Fitbit has announced the Fitbit Heart Study, a large-scale virtual study with users that will validate its use of Fitbit devices to identify conditions like atrial fibrillation (AFib). It will be open to most Fitbit owners with a recently released Fitbit fitness tracker.
According to Fitbit, AFib affects 33.5 million people around the world, and the condition can ultimately lead to a stroke — with AFib patients being five times as likely to suffer from a stroke. Although it’s serious, AFib diagnoses can be difficult because the condition is hard to detect. Episodes of AFib are often sporadic.
“Until recently, tools for detecting AFib had a number of limitations and were only accessible if you visited a doctor,” said Steven Lubitz, principal investigator of the Fitbit Heart Study, cardiologist at Massachusetts General Hospital, and associate professor of Medicine at Harvard Medical School. “My hope is that advancing research on innovative and accessible technology, like Fitbit devices, will lead to more tools that help improve health outcomes and reduce the impact of AFib on a large scale.”
The move follows Apple’s lead in the tracking of AFib. The Apple Watch Series 4, launched in 2018, included an ECG monitor, which allowed the device to track heart rhythms — and irregular rhythms like those indicative of AFib. Soon after it launched, many users found out for the first time that they had AFib.
Fitbit will open the study to users in the U.S. over the age of 22.
I was one of those people. In fact, I was able to print out and bring the ECG taken by the Apple Watch to a cardiologist, who confirmed the Apple Watch’s diagnosis.
The way that Fitbit devices detect AFib works differently than the Apple Watch. Fitbit is using photoplethysmography, or PPG technology, to measure the rate of blood flow in the user’s wrist. These measurements can give an indication of the heart rhythm, which is how the device can detect whether or not a user might have AFib. The Apple Watch, as mentioned, has an ECG monitor built into it, which tracks the electrical activity from the heart. Apple’s method is more direct.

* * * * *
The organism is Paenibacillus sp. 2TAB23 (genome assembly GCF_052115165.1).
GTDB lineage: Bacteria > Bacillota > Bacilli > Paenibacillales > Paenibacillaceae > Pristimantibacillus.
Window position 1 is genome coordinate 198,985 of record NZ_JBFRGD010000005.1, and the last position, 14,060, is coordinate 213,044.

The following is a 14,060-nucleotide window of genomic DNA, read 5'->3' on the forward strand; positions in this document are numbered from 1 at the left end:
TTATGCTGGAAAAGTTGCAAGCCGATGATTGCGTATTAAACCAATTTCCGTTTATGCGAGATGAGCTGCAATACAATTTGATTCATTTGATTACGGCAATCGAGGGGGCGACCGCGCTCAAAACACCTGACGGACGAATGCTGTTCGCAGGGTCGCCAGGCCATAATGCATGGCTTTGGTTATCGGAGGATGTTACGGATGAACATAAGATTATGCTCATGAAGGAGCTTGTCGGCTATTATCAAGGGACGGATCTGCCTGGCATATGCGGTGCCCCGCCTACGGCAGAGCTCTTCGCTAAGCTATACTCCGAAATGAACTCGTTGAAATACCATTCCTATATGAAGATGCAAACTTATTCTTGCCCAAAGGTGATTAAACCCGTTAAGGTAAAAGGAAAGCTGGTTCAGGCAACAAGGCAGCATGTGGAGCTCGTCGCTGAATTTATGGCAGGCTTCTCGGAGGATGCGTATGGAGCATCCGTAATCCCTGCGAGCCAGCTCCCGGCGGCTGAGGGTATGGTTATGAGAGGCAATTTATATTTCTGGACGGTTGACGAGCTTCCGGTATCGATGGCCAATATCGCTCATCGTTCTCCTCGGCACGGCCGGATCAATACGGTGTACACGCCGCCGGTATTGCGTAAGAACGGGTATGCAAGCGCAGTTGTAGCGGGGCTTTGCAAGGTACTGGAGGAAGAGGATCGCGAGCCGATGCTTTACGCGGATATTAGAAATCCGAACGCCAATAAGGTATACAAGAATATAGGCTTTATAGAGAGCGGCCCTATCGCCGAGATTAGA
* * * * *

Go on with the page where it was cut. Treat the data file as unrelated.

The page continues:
Ultimately, it doesn’t matter that Fitbit is including the technology to track AFib later than Apple. Either way, including the tech could save lives. The more companies that adopt it, the better. Fitbit trackers are more affordable than Apple’s, as well, so this move could detect AFib in a user base that wouldn’t typically purchase an Apple Watch.
Fitbit will open the study to users in the U.S. over the age of 22, as long as they have a current Fitbit device — which includes the Fitbit Charge 3, Charge 4, Inspire HR, Ionic, Versa, Versa 2, and Versa Lite.
If you’re interested in signing up for yourself, you can now do so directly through the Fitbit app, or by heading to the website. There’s no hard end date on the study, but the company says that the study is expected to run through 2020.
Study participants that show no signs of AFib won’t be contacted, according to information from Fitbit. If your Fitbit detects that you may have AFib, however, you’ll have the option to connect with a doctor for free, and you may receive an ECG patch to confirm the diagnosis.
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